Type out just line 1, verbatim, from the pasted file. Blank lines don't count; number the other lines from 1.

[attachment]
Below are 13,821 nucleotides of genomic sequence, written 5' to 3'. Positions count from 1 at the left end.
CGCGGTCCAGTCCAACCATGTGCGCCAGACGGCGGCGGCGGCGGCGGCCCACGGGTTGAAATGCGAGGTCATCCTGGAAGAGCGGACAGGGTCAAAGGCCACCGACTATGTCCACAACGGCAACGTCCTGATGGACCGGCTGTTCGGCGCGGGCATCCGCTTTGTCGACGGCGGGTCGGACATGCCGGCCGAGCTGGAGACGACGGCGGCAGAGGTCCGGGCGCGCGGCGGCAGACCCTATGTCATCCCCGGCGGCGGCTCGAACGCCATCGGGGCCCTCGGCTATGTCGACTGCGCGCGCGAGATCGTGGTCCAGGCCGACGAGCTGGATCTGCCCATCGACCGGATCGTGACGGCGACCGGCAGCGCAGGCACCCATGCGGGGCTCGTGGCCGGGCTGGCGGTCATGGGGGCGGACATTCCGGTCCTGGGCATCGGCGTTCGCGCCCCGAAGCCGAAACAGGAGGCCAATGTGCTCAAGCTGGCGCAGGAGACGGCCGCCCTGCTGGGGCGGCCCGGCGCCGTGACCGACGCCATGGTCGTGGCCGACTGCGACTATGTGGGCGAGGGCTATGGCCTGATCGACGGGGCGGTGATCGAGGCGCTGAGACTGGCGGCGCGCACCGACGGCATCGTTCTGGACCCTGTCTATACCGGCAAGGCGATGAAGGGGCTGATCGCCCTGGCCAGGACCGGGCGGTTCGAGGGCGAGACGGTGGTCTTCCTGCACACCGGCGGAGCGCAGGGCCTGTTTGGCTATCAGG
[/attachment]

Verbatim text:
Below are 13,821 nucleotides of genomic sequence, written 5' to 3'. Positions count from 1 at the left end.